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Academic Espionage, Academic Research, China Initiative, Emerging Technologies Regulation, Foreign Influence in Academia, Foreign Investment in the United States, International Trade Law, National Security Law, Tech War, Technology Export Control, Technology Transfer Regulation, United States China Law and Policy

U.S. Restrictions on International Tech Transfer in Academia, Business, Trade

U.S. Controls Over Foreign Access to and Influence on Technology and Research in 2020: A  Quick Guide U.S. companies, academic and research institutions, and individuals are facing greater scrutiny and…

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Doing Business in the United States, Foreign Investment in the United States, National Security Law, Tech War, Technology Transfer Regulation, United States China Law and Policy

Digital Dating as a Matter of National Security: Grindr-CFIUS

Is a dating app a national security asset? Yes, in some cases. Foreign investment in U.S. businesses that collect and maintain U.S. citizens’ sensitive personal data is subject to national security reviews by CFIUS. From social networking to financial services to healthcare to consumer retail, companies across sectors collect, maintain, and have access to the sensitive personal data of U.S. citizens. The implications of the personal data-national security nexus are potentially wide-ranging for foreign investment in U.S. businesses.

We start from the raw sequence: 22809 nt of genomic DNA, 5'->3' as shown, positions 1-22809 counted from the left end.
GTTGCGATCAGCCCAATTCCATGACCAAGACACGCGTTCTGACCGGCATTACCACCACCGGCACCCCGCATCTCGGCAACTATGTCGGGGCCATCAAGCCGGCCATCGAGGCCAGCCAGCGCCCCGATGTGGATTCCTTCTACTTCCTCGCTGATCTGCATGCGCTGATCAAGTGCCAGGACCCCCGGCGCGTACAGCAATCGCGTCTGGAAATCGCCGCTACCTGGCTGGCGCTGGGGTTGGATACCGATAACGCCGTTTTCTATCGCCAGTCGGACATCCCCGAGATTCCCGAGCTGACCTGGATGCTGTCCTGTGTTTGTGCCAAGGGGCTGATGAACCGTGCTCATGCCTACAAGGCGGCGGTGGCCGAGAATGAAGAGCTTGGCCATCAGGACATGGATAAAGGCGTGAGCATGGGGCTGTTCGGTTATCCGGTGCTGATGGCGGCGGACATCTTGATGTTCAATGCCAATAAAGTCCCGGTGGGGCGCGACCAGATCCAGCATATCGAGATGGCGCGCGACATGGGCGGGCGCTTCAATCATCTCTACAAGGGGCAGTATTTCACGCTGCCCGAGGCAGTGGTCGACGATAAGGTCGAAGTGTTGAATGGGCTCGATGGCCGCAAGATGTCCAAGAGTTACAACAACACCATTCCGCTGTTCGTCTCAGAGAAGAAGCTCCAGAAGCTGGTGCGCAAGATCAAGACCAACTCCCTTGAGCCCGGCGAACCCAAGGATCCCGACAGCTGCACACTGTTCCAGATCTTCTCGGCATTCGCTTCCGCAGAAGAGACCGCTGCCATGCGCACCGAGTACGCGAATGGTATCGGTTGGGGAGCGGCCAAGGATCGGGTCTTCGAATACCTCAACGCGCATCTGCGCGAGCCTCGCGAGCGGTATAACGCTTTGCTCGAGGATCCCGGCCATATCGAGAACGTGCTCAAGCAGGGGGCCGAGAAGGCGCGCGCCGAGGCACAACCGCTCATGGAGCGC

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China Initiative, Doing Business in the United States, Foreign Influence in Academia, Foreign Investment in the United States, National Security Law, Tech War, Technology Export Control, Technology Transfer Regulation, United States China Law and Policy

U.S.-China Tech War: Whole of Government Legal Strategy

The U.S. government has adopted and is implementing a “whole-of-government” strategy to counter China. The whole-of-government approach entails a range of legal and policy measures to curb China’s access to U.S. technology, by lawful and unlawful means. These measures include, but are not limited to, stricter curbs on foreign investment in U.S. technology; restrictions on exports of “emerging technologies” like artificial intelligence; exclusions of Chinese firms from U.S. government and private supply chains through company bans; prosecutions of intellectual property theft; measures to counter “academic espionage” in American academic and research institutions; and, indirectly, and, indirectly, sanctions enforcement.